The story of Jhansi Ki Rani is, as they say, a tale as old as time itself. She was, in fact, one of the few female leaders we’ve heard of breaking the norms and whatever ceilings that would’ve held her back in the 1880s. Even historical accounts by the British describe her as one of the most dangerous rebels in the history of the Indian rebellion. The cinematic representation of the queen proves to be a fair account of this. Manikarnika- The Queen Of Jhansi gives us an in-depth look into the queen’s life. It is a pleasant surprise to see how Manu (Manikarnika) the young girl grows up among progressive men who encourage her to read and be skilled in all things that are stereotypically considered “manly.” From endlessly being engrossed in books to sword fighting and horse riding, she excels in all of these above her brothers. It is refreshing to see a queen who holds her chin up rather than go with the societal norms of what’s right. This, right here, is exactly why this is a great watch for young girls who are afraid of being different. The film rightly portrays the Queen of Jhansi as anything but normal. She may have seemed crazy to them back then, but she was an intelligent and brave woman who made her own decisions, stuck by them and became a beacon of hope when everyone else had given up. The story of Rani Laxmibai does half of the work itself and Kangana Ranaut had some pretty big shoes to fill in portraying this woman of steel. 2019, I feel, is the best time for this story of women power to be retold, because girls who are growing up will finally have a woman-centric superhero movie to look up to.
While the first half is a bit dragging, the second half is just as gripping. Both– Manikarnika, the character and Kangana, the actor– come into their own from the scene right before the interval and from there on, you root for the queen. What is amazing about this version of the story is how it shows the difference one woman can make. The movie takes us through different stages of the Rani’s life and we go through all of that with her. Kangana is mind-blowing in the emotionally-charged scenes, most of which are in the second half. The movie is filled with impressive fight sequences and the actress delivers each of those sequences to perfection. The action choreography is the best part of this movie whether it involves Kangana or other women.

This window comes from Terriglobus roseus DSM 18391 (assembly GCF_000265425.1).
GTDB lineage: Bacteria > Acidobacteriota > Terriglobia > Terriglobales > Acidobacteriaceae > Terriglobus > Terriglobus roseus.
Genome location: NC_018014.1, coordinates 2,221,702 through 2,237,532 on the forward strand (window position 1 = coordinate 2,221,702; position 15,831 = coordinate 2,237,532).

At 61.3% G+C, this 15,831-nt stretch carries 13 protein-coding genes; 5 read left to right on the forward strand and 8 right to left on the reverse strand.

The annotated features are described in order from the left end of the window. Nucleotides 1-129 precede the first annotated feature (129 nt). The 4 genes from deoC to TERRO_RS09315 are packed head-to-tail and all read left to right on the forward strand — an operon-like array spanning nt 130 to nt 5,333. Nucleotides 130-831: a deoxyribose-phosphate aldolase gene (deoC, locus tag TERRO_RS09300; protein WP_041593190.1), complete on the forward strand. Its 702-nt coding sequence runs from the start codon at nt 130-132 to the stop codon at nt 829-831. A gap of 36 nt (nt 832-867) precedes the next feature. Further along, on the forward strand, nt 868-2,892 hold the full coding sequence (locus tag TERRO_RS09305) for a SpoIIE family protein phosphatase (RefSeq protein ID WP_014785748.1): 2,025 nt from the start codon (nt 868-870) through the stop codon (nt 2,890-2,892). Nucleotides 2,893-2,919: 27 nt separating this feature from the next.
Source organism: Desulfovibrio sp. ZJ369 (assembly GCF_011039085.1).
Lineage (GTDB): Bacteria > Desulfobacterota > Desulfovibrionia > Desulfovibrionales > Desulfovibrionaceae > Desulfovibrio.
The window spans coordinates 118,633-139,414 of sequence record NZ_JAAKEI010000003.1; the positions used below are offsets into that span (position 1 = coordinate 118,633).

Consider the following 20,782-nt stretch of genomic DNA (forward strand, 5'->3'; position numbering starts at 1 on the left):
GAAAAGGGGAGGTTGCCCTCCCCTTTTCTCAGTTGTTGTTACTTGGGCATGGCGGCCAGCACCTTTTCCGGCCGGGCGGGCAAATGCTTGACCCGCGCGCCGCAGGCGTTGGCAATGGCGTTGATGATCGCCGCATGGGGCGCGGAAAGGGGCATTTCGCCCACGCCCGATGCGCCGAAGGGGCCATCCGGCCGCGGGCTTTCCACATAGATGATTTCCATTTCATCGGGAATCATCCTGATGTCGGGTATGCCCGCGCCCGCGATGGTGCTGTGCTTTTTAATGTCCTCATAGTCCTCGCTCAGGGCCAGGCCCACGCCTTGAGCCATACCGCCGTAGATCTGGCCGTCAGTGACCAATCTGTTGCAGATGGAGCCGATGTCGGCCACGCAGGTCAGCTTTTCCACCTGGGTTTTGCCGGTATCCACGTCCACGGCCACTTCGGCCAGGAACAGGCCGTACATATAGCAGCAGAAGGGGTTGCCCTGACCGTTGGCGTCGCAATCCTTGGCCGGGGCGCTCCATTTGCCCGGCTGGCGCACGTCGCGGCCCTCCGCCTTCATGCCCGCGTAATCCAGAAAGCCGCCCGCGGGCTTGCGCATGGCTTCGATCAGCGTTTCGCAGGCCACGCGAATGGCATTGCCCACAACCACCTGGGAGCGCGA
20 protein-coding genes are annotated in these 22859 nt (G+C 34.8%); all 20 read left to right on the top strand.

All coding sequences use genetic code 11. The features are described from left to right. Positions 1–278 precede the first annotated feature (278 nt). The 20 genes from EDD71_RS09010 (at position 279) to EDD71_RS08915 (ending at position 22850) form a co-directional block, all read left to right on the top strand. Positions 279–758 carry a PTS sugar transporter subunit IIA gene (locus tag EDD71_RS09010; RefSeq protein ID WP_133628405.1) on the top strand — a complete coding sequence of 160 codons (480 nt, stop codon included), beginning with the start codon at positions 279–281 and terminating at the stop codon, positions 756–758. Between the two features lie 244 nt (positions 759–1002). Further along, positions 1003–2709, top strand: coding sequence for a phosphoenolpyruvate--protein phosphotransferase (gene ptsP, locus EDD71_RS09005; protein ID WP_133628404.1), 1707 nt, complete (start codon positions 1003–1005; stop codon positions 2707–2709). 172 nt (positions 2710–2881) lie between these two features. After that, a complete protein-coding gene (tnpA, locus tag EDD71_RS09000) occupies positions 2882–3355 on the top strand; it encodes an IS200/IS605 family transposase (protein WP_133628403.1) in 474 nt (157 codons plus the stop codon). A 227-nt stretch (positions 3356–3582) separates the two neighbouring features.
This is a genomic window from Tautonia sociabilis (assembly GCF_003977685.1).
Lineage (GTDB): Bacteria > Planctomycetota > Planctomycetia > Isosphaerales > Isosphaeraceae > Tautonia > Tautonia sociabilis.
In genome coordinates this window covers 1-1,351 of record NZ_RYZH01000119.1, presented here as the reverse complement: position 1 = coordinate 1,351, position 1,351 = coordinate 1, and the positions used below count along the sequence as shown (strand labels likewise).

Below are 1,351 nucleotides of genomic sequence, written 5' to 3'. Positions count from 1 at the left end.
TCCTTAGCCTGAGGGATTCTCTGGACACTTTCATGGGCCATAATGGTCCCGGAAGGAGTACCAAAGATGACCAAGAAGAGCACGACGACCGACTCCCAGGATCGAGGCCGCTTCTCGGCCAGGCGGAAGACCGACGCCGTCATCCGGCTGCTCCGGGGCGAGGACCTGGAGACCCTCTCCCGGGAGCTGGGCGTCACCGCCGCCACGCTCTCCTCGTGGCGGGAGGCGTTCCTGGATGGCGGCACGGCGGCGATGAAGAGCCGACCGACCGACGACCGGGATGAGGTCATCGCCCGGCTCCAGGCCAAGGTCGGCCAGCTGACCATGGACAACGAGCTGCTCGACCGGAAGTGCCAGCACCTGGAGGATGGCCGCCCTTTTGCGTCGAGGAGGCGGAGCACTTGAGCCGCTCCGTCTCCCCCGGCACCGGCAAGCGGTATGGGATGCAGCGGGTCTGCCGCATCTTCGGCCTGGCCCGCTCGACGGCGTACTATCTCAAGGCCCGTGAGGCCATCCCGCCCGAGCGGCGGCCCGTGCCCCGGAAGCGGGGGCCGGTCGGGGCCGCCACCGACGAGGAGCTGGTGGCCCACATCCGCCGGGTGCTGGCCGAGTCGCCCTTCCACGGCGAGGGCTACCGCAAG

The music by Shankar-Ehsaan-Loy evokes the patriotic feels as it should. While Kangana takes the centre stage with acting, the others have minimal roles to play but make the best use of the time they have. Ankita Lokhande makes an impressive debut as Jhalkaribhai. Another actor that really shines on screen is Jisshu Sengupta, who plays Rani Laxmi Bai‘s husband, Maharaja Gangadhar Rao.
While you face a lot of continuity problems in the first half, all of that is taken care of in the second half. By the end of the film, you feel nothing but proud to call the actress and the woman she was portraying a part of our country.
Putting aside the all-too-obvious CGI moments, overdramatic dialogues and a startling dance number in the first half; Manikarnika is a movie that has some amazing superhero moments that you usually find in only hero-driven and male-centric films.
- Is it even a historical film, if it doesn’t have Amitabh Bachchan’s baritone voiceover?
- Kangana looks breathtakingly gorgeous in every frame. No really, she does.
For a film that tells a tale of girl power, powerful action, and Kangana’s acting chops; give it a watch.